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chap09outline - Chapter 9 Nervous System 9.1 Introduction(p...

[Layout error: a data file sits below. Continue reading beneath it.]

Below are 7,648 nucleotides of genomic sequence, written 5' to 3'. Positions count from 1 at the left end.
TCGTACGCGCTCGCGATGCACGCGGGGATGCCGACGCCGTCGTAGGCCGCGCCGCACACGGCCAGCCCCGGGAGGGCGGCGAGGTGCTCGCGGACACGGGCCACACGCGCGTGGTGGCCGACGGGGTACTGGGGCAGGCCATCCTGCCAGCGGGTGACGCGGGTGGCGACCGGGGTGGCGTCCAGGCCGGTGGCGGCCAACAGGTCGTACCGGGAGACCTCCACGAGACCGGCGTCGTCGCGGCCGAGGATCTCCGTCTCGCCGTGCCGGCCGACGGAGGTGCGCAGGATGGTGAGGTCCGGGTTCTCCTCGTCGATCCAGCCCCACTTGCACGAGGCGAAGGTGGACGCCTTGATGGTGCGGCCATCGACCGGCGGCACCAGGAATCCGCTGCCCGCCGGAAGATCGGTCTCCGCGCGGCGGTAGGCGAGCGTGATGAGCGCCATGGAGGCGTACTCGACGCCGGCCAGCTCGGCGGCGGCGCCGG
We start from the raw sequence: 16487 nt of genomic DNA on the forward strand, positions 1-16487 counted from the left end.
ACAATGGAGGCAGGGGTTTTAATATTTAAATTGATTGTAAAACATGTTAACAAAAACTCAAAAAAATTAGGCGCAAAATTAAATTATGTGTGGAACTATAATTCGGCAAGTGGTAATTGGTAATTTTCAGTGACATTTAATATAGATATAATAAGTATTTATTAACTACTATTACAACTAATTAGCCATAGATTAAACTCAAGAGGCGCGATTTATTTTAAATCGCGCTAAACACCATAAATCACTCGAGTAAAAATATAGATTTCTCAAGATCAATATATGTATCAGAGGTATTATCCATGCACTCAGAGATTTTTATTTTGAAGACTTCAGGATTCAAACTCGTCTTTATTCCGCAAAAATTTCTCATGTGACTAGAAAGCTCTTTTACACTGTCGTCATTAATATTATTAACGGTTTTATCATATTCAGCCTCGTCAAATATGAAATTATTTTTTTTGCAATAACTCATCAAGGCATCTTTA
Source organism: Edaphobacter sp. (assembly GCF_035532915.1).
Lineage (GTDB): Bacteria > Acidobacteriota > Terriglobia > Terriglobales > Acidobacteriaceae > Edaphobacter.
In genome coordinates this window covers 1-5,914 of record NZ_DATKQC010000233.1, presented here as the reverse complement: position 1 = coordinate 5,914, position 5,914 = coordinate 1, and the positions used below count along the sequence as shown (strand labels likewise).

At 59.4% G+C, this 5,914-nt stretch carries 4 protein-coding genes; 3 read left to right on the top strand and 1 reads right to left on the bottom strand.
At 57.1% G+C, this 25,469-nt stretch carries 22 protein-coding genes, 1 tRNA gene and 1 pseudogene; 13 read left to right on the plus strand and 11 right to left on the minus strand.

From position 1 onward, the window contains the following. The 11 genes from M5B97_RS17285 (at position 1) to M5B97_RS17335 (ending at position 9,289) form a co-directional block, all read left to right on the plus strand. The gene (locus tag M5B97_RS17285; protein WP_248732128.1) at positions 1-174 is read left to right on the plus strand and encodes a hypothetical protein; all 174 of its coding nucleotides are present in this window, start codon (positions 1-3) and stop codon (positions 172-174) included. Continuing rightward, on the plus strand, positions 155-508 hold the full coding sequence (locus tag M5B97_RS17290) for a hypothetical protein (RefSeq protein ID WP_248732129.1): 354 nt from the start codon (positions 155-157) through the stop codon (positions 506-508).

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Chapter 9 - Nervous System 9.1 Introduction (p. 215; Fig. 9.1) A. The nervous system is composed of neurons and neuroglia. 1. Neurons transmit nerve impulses along nerve fibers to other neurons. 2. Nerves are made up of bundles of nerve fibers. 3. Neuroglia carry out a variety of functions to aid and protect components of the nervous system. B. Organs of the nervous system can be divided into the central nervous system (CNS), made up of the brain and spinal cord, and the peripheral nervous system (PNS), made up of peripheral nerves that connect the CNS to the rest of the body. C. The nervous system provides sensory, integrative, and motor functions to the body. 9.2 General Functions of the Nervous System (p. 215) A. Sensory receptors at the ends of peripheral nerves gather information and convert it into nerve impulses. B. When sensory impulses are integrated in the brain as perceptions, this is the integrative function of the nervous system. C. Conscious or subconscious decisions follow, leading to motor functions via effectors. 9.3 Neuron Structure (p. 216; Figs. 9.2-9.3) A. A neuron has a cell body with mitochondria, lysosomes, a Golgi apparatus, Nissl bodies containing rough endoplasmic reticulum, and neurofibrils. B. Nerve fibers include a solitary axon and numerous dendrites. 1. Branching dendrites carry impulses from other neurons (or from receptors) toward the cell body. 2. The axon transmits the impulse away from the axonal hillock of the cell body and may give off side branches. 3. Larger axons are enclosed by sheaths of myelin provided by Schwann cells and are myelinated fibers. a. The outer layer of myelin is surrounded by a neurilemma (neurilemmal sheath) made up of the cytoplasm and nuclei of the Schwann cell. b. Narrow gaps in the myelin sheath between Schwann cells are called nodes of Ranvier. 4. The smallest axons lack a myelin sheath and are unmyelinated fibers. 5. White matter in the CNS is due to myelin sheaths in this area. 6. Unmyelinated nerve tissue in the CNS appears gray. 9.4 Types of Neurons and Neuroglial Cells (p. 218) A. Neurons can be grouped in two ways: on the basis of structural differences (bipolar, unipolar, and multipolar neurons), and by functional differences (sensory neurons, interneurons, and motor neurons). B. Classification of Neurons (p. 218; Fig. 9.4) 1. Bipolar neurons are found in the eyes, nose, and ears, and have a single axon and a single dendrite extending from opposite sides of the cell body. 2. Unipolar neurons are found in ganglia outside the CNS and have an axon and a dendrite arising from a single short fiber extending from the cell body. 3. Multipolar neurons have many nerve fibers arising from their cell bodies and are commonly found in the brain and spinal cord. 4. Sensory neurons (afferent neurons) conduct impulses from peripheral receptors
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